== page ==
Robe a l’anglaise in dusty pink silk


  This was my first proper l’anglaise and a bit of experiment ( which project isn’t?).  It was originally intended as a show piece for the bridal branch of the business, Prior Engagement, and serve as an example of an 18th century frock for a historically minded bride….

 The styling was loosely based on one of the gowns from the Kyoto  Costume Institute , particularly this one. the petticoat and the robe were made form the same fabric and since i had quite a lot of dusty rose silk, the idea of making everything in it suited me to a T.

  The stays were first –  half boned, with coutil/canvas strength layer, boned with reeds, bound in silk.


getting started….


all pieces ready….


all pieces whipped together, ready for binding


tedious binding process…..




was so excited i popped them straight over my top… love the silhouette! worn on a random shift below…Image

The petticoat was next in line… – an easy rectangular shape, and nice and easy pleating did the job


front pleated


insides – the extra fabric is folded down and pleated, i secured the edges with piking later.

Then only a waistband and it was ready!


waistband pinned in


just needs pressing….

Then it was time for the robe itself…. Mock up first. I used a pattern based on the Janet Arnold polonaise ( used for my very very first polonaise years ago!)


My very first 18th century gown, all handstitched.


experimenting with the mock up


lining is made first and seams boned


for boning I used think but strong reed


then silk was mounted over the lining


Piece by piece, handstitched.  Sleeves were next…Image


lining the sleeve


setting in the top part of the sleeve


and the shoulder strap is covered with silk, hiding the sleeve attachment

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the neck and sleeves were decorated with Valencia lace and silk ribbon.

 Once the bodice part of the gown was done, it was time to start pleating the skirts….

Bedford Borough-20120115-02117

pleats pinned

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and sewn in:-)

 and it was ready!

It was first worn for the wedding photoshoot at Harrowden Hall – alas on a model that was 3 sizes too small 😦


at the Bridal shoot photo by Mockford Photography

 Also, I wasn’t convinced about the petticoat in the same colour – looked a bit boring.  However, it looked much better with ivory taffeta petticoat ( part of another outfit….). a bright shawl, worn on beter support, with a wig and a hat, it looked much better! -Here worn at a Georgian picnic at Grassenholm Farm, photography by Pitcheresque Imagery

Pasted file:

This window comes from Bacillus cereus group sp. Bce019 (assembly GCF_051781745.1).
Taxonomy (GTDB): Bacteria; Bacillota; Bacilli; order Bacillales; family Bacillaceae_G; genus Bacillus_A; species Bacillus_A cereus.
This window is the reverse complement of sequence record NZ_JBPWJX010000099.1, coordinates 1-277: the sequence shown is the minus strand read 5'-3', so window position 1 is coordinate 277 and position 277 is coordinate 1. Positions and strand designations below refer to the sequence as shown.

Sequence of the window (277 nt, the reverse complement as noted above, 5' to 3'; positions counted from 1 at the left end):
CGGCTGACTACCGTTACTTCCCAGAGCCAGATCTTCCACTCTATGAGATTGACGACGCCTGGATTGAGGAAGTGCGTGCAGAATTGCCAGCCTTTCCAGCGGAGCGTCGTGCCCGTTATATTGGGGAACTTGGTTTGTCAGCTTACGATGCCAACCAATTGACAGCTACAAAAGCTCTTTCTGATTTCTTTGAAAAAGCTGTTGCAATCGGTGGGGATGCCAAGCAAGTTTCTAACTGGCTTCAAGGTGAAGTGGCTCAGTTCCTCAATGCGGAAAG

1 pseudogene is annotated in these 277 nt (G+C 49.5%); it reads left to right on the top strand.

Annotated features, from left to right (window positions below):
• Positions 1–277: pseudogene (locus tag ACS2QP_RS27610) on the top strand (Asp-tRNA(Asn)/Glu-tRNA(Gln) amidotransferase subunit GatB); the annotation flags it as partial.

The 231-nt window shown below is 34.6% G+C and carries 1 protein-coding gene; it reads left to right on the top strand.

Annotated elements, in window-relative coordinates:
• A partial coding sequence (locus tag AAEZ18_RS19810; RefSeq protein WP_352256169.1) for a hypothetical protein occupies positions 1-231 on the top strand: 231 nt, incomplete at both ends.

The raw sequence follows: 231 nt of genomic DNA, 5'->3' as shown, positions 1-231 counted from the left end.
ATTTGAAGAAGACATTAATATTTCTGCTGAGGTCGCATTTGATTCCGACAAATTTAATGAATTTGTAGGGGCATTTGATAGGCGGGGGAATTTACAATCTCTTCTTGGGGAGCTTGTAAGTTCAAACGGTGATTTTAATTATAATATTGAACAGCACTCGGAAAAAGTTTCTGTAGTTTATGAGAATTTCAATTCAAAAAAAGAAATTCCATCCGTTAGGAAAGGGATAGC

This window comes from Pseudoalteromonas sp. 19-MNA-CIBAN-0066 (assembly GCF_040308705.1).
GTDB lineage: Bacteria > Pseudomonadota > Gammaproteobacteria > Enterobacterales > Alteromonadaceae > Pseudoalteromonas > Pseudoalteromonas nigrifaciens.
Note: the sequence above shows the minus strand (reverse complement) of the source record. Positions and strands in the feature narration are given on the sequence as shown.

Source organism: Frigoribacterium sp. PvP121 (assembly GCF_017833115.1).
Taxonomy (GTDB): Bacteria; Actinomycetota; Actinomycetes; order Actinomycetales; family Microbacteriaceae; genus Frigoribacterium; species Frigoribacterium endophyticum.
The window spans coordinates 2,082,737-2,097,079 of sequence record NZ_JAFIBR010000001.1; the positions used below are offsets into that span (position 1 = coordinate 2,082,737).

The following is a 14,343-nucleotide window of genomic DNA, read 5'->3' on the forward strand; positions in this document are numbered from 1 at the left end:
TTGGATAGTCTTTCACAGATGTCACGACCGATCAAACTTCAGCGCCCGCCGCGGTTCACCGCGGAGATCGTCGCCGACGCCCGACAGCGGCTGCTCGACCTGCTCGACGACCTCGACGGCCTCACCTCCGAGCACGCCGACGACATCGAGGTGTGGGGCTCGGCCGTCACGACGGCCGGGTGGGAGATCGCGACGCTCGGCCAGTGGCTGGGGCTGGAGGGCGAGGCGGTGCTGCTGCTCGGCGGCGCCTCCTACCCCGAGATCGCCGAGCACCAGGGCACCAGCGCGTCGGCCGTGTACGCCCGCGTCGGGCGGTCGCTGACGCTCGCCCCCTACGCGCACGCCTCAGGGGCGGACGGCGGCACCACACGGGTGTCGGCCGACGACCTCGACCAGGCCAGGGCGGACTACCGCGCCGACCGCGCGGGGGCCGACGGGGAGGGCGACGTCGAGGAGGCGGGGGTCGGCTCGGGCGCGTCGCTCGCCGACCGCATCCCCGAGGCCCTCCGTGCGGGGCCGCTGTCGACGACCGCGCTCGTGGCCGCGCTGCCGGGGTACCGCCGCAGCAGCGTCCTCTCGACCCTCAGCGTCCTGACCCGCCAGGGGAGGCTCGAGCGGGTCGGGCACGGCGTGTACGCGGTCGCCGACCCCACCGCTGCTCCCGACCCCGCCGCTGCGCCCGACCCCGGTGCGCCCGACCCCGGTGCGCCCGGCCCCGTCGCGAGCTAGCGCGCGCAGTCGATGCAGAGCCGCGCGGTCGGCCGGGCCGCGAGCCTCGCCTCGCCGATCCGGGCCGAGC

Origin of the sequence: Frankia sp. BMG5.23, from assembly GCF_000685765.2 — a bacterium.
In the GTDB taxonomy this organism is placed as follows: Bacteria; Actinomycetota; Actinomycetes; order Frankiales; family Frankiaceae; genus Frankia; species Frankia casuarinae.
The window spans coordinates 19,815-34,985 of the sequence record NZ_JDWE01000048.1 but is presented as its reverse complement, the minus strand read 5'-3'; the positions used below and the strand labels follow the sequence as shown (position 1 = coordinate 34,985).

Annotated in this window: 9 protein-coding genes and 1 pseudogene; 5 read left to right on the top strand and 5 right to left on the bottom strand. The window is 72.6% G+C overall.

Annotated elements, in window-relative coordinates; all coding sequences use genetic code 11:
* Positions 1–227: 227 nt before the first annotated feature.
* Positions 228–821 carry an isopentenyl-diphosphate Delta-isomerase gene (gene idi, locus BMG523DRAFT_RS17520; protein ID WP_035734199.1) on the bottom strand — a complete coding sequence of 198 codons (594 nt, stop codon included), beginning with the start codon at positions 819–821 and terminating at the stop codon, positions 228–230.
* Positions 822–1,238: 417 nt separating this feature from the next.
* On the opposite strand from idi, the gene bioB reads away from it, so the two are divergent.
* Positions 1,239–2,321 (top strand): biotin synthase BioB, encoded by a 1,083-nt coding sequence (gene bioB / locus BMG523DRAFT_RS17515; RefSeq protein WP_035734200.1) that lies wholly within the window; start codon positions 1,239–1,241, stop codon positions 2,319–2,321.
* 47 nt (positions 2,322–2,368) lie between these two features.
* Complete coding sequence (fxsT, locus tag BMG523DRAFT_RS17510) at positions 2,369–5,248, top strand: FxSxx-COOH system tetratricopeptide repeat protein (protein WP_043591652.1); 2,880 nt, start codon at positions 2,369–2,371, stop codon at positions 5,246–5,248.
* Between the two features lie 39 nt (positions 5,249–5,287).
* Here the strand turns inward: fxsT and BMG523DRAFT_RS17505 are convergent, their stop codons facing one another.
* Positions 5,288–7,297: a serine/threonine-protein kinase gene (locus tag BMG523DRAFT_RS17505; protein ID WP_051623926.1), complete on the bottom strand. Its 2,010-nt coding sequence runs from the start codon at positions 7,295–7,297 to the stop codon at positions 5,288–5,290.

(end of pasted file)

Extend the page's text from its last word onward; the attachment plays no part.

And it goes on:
and with another hat….



  As you can see this bridal project turned out to be a re-enactment item in the end – and love it too much to sell on….  a couple of things i would change, and probably will as still have bits and pieces of that silk – the sleeves are just a tad too tight, so will need to amend that inconvenience!

 Altogether I must say that I love the simple style much better than the ornate grandeur of the robe a la francaise – simple lines, minimum decoration somehow work well for me:-)


5 thoughts on “Robe a l’anglaise in dusty pink silk

  1. Hello. Avid reader of your blog here – everything is so interesting and pretty and inspiring 😀

    Anyway, I have a question that you may or may not be able to answer, but I thought I’d ask it, because, you know, maybe.

    So here’s the thing. When i look at pictures of women’s clothing from pretty much any time between the 15th and 19th century – and replicas of said clothing – it seems to me that there has been a quite unwavering no-boobs policy. I mean, sure, we have dainty empire dresses from the 1800s with an accentuated bust – but it’s mostly suited for a rather tiny bust.

    Now, I don’t have a tiny bust by any means, but I also have a large desire for pretty dresses. And, you know, there must have been busty women too, who, like me, can’t wear a anything that flattens out the front, because, seriously, boob-chin. So what did they do? Would it be possible to make historically accurate – or, at least, historically probable – dress patterns for busty women? Or am I just doomed to “historically inspired” “fantasy” Disney-esque” dresses forever? I am just about ready to wail at the injustice of it all.

    Sorry if this got a bit long. As you can probably guess, it’s a big and important frustration in my life. 😉

    • Hello there – oh dear, there are loads of fashions all the time for curvy women! it all boils down to correct foundation garments. I myself am size 12, with a 34F chest – so definitely neither dainty nor flat. Most of the garments from 16th to 19th century required stays – and they do flatten you up a bit, and cleavage is usually covered up – do check the post Looking the part 1, where we covered things like what looks were en vogue and how much cleavage was commonly shown ( or not). IN fact, with stays, the fashions actually are very flattering to curves, and stays make them comfortable to wear – much more than modern bras… Ther is also quite a lot pictorial evidence that women of all sizes were catered for – just like today. so don’t despair, simply invest in good foundation garments for the periods you are interested in and get sewing! hope it helped a bit!

      • Thank you! I did. I’ll definitely look at the post you mentioned, too. I missed it, somehow. I’ve only seen the later parts 🙂

  2. Pingback: Robe a la Polonaise en Fourreau | A Damsel in This Dress

  3. Pingback: Georgian Ball in Bath, March 2015 | A Damsel in This Dress

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